Photo via NY Daily News
The Senate race in Massachusetts to determine who will replace Ted Kennedy's seat is deadlocked: despite the fact the MA is typically a deeply blue state, a poor campaign run by Democrat Martha Coakley and waning enthusiasm for the current administration has helped Republican Scott Brown climb into the lead in some polls. Media outlets are routinely noting how his victory could be a major blow to health care reform--but what impact would it have on clean energy reform? Brown has, after all, already flip flopped from being an advocate of curbing greenhouse gas emissions to embracing the GOP party line--he now flat out opposes clean energy reform. Observe Scott Brown just over a year ago, via the Boston Globe:
In 2008, he voted with the Legislature for Massachusetts to join the Regional Greenhouse Gas Initiative, a pact among Northeastern states requiring power plants to reduce emissions or to buy credits from cleaner industries.
"Reducing carbon dioxide emission in Massachusetts has long been a priority of mine,'' Brown said in a news release at the time. "Passing this legislation is an important step . . . towards improving our environment.''
But now, Brown conveniently opposes clean energy reform--both the bipartisan legislation set for Senate debate in March, and now the RGGI that he himself voted into existence.
This is what Brown has to say on reducing carbon emissions today: (from the Globe) "It's interesting. I think the globe is always heating and cooling,'' he said. "It's a natural way of ebb and flow. The thing that concerns me lately is some of the information I've heard about potential tampering with some of the information.'' He goes on to say he'd need "accurate information ... unbiased by scientists with no agenda," before decided how to act. Which is what politicians tend to say when they mean, "I am going to do absolutely nothing to address climate change," in order to satisfy industry special interests. Never mind that there already is a vast scientific consensus agreeing that human-caused climate change is a very real threat.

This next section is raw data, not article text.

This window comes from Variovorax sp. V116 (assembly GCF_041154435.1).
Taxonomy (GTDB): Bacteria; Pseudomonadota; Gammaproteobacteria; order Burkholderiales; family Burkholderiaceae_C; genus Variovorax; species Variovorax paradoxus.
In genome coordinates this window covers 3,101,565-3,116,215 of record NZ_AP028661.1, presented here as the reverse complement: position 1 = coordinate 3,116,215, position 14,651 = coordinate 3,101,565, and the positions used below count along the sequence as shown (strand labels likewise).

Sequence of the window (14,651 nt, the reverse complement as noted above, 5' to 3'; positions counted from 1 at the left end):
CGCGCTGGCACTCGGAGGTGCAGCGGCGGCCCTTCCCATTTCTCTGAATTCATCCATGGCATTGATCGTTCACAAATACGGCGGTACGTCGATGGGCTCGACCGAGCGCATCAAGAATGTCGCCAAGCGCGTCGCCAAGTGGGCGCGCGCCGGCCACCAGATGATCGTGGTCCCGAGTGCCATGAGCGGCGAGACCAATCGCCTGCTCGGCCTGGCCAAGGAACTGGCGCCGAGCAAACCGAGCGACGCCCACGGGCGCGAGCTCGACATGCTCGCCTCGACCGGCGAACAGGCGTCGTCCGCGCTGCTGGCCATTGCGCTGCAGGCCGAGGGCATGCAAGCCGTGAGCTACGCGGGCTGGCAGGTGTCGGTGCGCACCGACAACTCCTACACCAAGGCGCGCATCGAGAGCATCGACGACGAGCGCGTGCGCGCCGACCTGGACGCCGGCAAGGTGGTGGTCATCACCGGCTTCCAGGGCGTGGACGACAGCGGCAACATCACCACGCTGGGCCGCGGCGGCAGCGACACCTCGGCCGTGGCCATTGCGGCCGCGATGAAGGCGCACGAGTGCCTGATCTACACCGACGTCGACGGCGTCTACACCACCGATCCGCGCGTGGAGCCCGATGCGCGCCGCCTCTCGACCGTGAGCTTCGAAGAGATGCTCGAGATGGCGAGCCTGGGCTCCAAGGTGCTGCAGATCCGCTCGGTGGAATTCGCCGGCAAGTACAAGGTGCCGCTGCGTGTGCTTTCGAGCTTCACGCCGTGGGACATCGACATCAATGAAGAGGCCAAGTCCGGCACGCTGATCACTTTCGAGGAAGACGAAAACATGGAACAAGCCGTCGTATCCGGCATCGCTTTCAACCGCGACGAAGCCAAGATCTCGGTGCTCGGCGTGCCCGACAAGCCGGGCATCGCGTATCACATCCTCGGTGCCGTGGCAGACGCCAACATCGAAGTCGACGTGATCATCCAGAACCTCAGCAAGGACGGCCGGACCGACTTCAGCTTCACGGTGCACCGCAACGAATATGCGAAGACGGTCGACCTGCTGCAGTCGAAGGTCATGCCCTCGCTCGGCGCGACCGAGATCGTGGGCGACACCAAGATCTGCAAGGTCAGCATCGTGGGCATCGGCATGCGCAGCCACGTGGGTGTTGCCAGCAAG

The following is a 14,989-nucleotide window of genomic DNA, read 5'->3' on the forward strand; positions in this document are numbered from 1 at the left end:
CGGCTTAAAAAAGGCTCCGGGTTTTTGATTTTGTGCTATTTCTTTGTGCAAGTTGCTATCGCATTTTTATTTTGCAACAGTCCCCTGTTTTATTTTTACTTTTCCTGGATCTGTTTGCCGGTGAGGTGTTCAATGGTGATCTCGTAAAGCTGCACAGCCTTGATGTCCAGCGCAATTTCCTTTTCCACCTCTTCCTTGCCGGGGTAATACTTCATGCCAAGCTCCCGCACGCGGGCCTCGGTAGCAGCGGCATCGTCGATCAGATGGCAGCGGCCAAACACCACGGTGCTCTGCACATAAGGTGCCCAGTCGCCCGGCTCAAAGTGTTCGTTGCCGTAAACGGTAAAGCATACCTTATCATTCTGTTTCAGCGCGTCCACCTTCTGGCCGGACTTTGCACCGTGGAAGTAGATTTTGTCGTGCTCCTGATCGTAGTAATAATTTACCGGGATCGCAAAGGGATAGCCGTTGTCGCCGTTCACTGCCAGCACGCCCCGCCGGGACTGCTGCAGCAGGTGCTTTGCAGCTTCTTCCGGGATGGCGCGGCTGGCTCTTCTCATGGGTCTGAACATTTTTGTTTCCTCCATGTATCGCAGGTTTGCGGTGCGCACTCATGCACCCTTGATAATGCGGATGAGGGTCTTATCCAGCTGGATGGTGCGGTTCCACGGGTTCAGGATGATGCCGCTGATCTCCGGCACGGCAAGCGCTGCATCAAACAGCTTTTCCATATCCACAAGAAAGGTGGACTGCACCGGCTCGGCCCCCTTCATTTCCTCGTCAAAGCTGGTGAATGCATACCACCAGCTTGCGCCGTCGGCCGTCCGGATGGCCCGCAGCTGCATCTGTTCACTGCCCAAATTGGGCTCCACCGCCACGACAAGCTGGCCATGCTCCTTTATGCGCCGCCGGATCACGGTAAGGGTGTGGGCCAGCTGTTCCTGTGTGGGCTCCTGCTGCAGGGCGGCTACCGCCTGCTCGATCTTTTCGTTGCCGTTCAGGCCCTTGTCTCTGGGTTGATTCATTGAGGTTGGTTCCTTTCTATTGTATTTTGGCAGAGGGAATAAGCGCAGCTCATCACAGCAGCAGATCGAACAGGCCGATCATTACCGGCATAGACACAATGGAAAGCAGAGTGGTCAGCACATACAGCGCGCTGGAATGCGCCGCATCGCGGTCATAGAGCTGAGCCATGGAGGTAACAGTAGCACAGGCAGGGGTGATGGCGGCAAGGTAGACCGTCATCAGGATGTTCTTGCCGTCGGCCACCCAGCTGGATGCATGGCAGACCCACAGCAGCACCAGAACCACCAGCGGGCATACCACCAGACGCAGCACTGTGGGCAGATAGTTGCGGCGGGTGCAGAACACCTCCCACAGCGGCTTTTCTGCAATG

The Globe sums up Brown's such shift:
Last week he embraced waterboarding. Last month he expressed skepticism that climate change is being caused by humans. He has even denounced two national proposals that he supported in Massachusetts as a lawmaker - mandatory health care coverage and a cap-and-trade system to cut global warming gases. "I think he is moving to the right,'' said Marion Just, a political science professor at Wellesley College. He seems to be looking more to the Tea Party protesters than to the traditional Republican base here in the state, Just said.By making these concessions, he's made himself acceptable to the GOP base and eligible for backing by the RNC--and the campaign funding that accompanies both.
And tomorrow, we'll see whether he gets elected to the Senate.
Massachusetts voters: if you care about climate issues, and believe clean energy reform is important--vote Coakley tomorrow. No matter how lousy her campaign has been--the last thing we need is another anti-science ideologue protecting coal and oil interests in the Senate. We've got enough of those already, don't you think?